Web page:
What led you to getting involved in a project like this? How did you go from working on rovers to developing a robotic surgery device?
You're making me show my cards here a little bit, I just was thinking, I was a co-op student in 1989 at the Goddard Space Flight Center. I’ve really been doing NASA-related or NASA work in one way or another ever since. I was always a look at the stars kind of guy. I've always had space research in the back of my head, and I'm really excited to take this step and actually fly our robots [to the space station]. I'm very proud of the work we've done in robotic surgery. And it's going to be nice to combine those two things here.
How did all of this come together and what was your role?
I spent time studying at three NASA centers during my education and cut my teeth there. I've always been a robotics guy, specifically working on Mars rovers. But for about the last 20 years, me and the [company’s] co-founder, Dr. Demetri Linda, who is a surgeon, have been working on these small robots that go inside the body for surgery.
There are a lot of good robots out there for surgery. If I was going to have surgery, I'd want to use these devices but they're often very big and cumbersome and can be very expensive. So, we always thought you could make small robots that could do the same kind of tests. This caught the attention of both NASA and the U.S. Army because both those institutions want to do surgery in faraway crazy places. We made these small robots and eventually Virtual Incision spun out [to a private company from the labs at the University of Nebraska]. We are also trying to commercialize these robots for terrestrial use here on Earth.
What tasks will the robot complete in space?
Of course, we won’t have a patient on the space station, so we'll do some simulated tasks. We're going to extract some very specific sort of [surgical] sub-tasks [related to colon surgery], and then try to reproduce those on the space station. One is stretch and dissect. So, you want to grab the tissue, you want to stretch it to put some tension on it, and then dissect away part of that tissue. Then there are some other tests that that require very fine motion we’ll be doing [in a zero-gravity environment].
You mentioned NASA and the U.S. Army are interested in experimenting with how these robots can be used in space and in remote, battlefield locations. What impact does that have on providers and patients? How far away is this technology from being used in hospitals?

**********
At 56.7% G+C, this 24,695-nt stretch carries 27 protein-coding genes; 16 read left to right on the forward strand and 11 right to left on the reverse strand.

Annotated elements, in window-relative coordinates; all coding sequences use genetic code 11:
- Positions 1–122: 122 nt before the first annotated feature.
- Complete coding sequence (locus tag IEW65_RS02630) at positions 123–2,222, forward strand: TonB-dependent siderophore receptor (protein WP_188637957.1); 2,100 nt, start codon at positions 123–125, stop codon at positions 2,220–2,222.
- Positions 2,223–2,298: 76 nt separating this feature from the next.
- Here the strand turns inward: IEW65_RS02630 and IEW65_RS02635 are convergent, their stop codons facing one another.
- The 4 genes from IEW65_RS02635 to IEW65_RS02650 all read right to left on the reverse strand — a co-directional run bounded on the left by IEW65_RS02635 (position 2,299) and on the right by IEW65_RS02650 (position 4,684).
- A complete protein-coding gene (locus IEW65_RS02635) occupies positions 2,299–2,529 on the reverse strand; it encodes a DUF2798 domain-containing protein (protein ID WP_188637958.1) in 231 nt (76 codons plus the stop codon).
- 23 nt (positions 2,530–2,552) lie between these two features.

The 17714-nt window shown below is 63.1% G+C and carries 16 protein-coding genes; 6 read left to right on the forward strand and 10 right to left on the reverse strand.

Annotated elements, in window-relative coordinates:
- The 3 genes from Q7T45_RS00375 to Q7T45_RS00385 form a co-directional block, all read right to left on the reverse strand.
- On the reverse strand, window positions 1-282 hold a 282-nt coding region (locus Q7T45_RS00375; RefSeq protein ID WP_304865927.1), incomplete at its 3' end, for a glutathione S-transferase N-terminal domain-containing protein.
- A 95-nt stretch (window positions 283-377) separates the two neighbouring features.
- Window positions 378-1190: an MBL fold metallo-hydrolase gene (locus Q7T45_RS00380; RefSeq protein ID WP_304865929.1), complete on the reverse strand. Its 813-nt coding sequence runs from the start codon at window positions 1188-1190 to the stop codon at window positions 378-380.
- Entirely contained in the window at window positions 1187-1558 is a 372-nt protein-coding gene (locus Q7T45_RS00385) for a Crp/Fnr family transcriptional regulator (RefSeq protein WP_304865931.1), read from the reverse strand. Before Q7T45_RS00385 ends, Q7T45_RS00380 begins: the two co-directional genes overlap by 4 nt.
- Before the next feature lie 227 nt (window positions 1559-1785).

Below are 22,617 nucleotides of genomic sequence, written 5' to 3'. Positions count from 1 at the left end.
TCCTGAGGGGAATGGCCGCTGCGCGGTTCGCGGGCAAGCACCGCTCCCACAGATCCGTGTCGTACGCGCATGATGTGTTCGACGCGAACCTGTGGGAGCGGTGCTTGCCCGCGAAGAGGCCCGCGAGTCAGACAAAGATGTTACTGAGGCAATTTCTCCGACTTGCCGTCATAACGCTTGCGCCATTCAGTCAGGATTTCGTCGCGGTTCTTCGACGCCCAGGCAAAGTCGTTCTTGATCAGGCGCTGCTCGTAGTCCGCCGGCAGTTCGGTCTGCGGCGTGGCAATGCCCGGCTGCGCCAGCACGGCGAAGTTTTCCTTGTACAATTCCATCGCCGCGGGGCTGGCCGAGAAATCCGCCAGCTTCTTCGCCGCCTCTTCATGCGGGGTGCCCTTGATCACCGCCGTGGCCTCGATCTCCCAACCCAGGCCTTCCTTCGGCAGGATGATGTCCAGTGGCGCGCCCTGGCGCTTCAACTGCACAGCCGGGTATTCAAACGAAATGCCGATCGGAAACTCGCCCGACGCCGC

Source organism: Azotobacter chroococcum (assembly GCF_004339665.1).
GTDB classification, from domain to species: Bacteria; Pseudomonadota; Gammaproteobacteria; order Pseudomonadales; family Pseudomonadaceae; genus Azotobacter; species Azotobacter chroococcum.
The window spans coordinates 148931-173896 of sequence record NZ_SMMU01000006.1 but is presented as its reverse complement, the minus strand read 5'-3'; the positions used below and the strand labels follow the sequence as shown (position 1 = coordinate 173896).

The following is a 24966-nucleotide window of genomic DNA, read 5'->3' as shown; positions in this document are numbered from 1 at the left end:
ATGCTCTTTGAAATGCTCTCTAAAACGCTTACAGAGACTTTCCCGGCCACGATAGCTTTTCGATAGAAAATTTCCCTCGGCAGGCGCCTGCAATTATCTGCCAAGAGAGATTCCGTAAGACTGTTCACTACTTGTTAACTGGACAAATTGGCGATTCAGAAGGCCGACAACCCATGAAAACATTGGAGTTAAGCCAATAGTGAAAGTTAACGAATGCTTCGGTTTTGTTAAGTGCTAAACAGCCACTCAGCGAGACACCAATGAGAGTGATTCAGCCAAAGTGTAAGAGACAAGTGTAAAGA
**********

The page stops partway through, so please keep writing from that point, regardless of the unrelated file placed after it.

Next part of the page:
We plan on finishing our clinical trial this year and we'll submit an application for [FDA] approval soon after. It’s difficult to predict what other modalities might become important and become priorities in terms of telesurgery or teleoperation, or even just telementoring. So, I can’t speculate on a timeframe [of clinical adoption], but our goal is to get it into hospitals and start treating patients and really help patients.
Many of the [current surgical] robots are eight or nine feet tall and weigh 2,000 pounds. They take over a room. Once they're set up in a room, they never get moved. But we want a robot that you can take to space. If you can take it to space, there's no reason you can't use it across the hospital in many, many different rooms. If you can have robots that are so easy to move around that you can take them to the International Space Station, we should be able to take them a lot of places here on Earth, whether or not you're teleoperating or not.
What types of settings do you see these robots making the biggest impact?
We think a smaller, simpler device can be used in a lot of different places. So, our first target are the other operating rooms. A hospital might have 40 or 50 operating rooms, and three or four of these expensive robots, but that leaves a lot of operating rooms that don't have this technology. There are different types of hospitals in rural settings, critical access hospitals, that we can enable minimally invasive surgery in these locations, even ambulatory care centers, potentially. So that's kind of our first step.